The same sort of discovery-through-annoyance introduced me to Krishnamurti (Life Ahead) and, years later, witchcraft (Eight Sabbats for Witches). Each time I bought a book that kept showing up on book counters and for some reason annoyed me, doors opened on new realities. In those days, bookstores both new and used were everywhere. You could buy Plato in Mentor Classics paperbacks for 75 cents at a local drugstore. Young people nowadays cannot imagine what it was like in America in the late Sixties, before Vietnam bankrupted the country. Bread was a dime. Breakfast could be had for a buck ten. My roommate and I shared a studio for $35 a month.
The next bump in my road was more like an explosion. I include a section from my early essay “Exploring the Penumbra,” called “A Barking Dog:”
In 1968 I was living in a small studio apartment on Winona Avenue in east San Diego, and feeling frustrated. I had been trying for several minutes now to meditate in the Hindu manner, by withdrawing my mind from my senses. The trouble was this dog next door who insisted on barking every three minutes. I’d start withdrawing my attention from my senses when, bark, bark, in they rushed again.
Suddenly for no reason I turned my attention to the barking, letting it in instead of trying to keep it out. In a few moments I felt very light and relaxed. My ears were taking in all available sounds together, including the dog, traffic on University Avenue nearby, the refrigerator motor kicking in, an occasional plane passing overhead, somewhere a radio. It wasn’t a clamor; there were spaces between and around the sounds.
I started noticing things that were invisible before: the shadows of the bushes by the window, quivering a little from wind; overhead, squiggly lights playing across the fishnetted ceiling; Navajo white paint in the upper left corner of the wall starting to chip and peel away. Suddenly I was aware of a cramp I’d been ignoring in my left side, and shifted positions.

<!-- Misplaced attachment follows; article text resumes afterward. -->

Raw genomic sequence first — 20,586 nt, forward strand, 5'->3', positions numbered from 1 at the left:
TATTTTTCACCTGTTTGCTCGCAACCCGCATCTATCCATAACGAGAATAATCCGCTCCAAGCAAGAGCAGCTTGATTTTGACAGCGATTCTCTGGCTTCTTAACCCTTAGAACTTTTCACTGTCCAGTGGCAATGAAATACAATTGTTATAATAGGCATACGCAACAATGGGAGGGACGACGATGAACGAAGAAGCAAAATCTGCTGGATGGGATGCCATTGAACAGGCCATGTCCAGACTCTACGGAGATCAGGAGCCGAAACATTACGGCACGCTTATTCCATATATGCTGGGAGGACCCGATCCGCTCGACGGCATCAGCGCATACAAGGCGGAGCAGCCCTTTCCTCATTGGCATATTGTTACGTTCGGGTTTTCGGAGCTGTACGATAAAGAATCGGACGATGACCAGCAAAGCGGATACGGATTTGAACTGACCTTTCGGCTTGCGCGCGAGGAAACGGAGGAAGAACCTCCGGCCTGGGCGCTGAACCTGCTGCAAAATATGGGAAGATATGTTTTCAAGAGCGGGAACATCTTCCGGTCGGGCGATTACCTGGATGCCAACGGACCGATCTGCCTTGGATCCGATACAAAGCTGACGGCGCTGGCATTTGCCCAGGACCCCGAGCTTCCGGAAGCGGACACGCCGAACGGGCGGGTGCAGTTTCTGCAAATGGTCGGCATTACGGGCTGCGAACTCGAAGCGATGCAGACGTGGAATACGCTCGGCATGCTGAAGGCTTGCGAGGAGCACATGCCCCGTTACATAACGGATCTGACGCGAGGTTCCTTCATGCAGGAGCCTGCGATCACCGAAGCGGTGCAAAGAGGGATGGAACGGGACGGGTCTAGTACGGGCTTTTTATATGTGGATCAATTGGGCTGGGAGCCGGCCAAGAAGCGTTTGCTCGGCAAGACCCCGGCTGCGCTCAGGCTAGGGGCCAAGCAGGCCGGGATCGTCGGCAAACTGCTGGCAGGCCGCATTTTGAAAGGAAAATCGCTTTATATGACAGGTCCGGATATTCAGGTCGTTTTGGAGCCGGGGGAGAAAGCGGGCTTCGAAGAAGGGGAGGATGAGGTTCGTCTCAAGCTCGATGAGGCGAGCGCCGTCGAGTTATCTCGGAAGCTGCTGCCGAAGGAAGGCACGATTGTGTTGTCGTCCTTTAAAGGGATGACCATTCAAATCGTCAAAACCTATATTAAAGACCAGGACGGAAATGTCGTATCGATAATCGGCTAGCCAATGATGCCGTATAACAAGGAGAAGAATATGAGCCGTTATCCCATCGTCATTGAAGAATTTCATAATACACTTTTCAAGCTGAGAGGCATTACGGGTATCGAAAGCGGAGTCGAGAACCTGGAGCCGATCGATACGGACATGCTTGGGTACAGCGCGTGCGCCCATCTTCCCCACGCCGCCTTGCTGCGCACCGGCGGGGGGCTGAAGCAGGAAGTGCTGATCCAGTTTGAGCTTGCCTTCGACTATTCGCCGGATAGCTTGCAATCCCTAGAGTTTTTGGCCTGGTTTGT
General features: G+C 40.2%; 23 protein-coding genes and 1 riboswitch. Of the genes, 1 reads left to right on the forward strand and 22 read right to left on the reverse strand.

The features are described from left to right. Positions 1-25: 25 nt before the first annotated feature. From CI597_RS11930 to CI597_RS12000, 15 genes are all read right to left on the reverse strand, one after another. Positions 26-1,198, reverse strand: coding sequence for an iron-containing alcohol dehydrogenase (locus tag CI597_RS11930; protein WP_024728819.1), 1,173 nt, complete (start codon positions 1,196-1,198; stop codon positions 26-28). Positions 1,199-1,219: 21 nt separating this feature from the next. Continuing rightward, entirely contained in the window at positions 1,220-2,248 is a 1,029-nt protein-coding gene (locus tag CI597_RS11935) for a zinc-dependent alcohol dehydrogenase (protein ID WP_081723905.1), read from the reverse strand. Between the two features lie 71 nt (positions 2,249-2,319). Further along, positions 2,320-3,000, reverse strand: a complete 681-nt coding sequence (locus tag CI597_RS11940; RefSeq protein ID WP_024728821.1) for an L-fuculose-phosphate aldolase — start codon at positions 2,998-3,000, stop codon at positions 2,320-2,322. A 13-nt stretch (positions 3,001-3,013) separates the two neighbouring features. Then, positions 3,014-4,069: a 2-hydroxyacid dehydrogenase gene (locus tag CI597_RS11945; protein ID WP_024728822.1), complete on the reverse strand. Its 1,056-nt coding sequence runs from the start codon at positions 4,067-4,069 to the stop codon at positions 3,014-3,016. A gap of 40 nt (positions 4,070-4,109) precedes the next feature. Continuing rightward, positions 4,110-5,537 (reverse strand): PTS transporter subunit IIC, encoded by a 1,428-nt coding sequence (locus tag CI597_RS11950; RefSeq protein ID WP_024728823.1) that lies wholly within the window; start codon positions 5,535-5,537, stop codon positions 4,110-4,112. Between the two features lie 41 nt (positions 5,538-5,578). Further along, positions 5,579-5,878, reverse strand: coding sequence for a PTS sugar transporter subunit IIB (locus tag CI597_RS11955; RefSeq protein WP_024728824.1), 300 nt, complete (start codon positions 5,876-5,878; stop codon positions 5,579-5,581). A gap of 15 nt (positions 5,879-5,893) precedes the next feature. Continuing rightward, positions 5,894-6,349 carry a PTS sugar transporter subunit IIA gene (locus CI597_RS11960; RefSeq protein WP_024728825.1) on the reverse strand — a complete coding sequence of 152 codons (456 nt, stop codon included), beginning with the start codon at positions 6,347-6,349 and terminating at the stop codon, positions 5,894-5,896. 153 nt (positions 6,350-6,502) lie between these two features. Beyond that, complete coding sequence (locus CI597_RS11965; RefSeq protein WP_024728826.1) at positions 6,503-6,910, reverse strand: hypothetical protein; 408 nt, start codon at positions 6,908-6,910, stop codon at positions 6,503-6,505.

I went for a walk up Winona towards El Cajon Boulevard: birds, car engines, horns, barking here and there; telephone poles, power lines, cracks in the sidewalk, an alpine forest of TV antennas. Everything was in view, not just the stuff in front of my eyes.
I felt very light and peppy. Feelings out of old memories flowed through my mind, the nameless flavors of forgotten moments. Very loose feeling. This energy, I saw, had always been available, but was always tied up in filtering out supposedly irrelevant sensations. Apparently, filtering them out took a lot more energy than including them in awareness, because now I had a surplus.
This bump in my road literally put me on a different road than the one I had been on before. I am still on it. I have found Neopaganism and Witchcraft along the way, but this has been the path I found them by.
Sometimes a seemingly trivial incident can confirm that one is on the right personal road. I remember early one Sunday morning walking in East San Diego in search of breakfast (I had stayed over at a friend’s). It was very quiet, with no traffic to speak of and the streets virtually deserted. As I neared the coffee shop, a bright eyed old lady (or so she seemed to me then) approached from the right. As she passed in front of me, she remarked “We’re the only ones up!”
Why has that moment stayed with me as a beacon all these years? Life is very mysterious.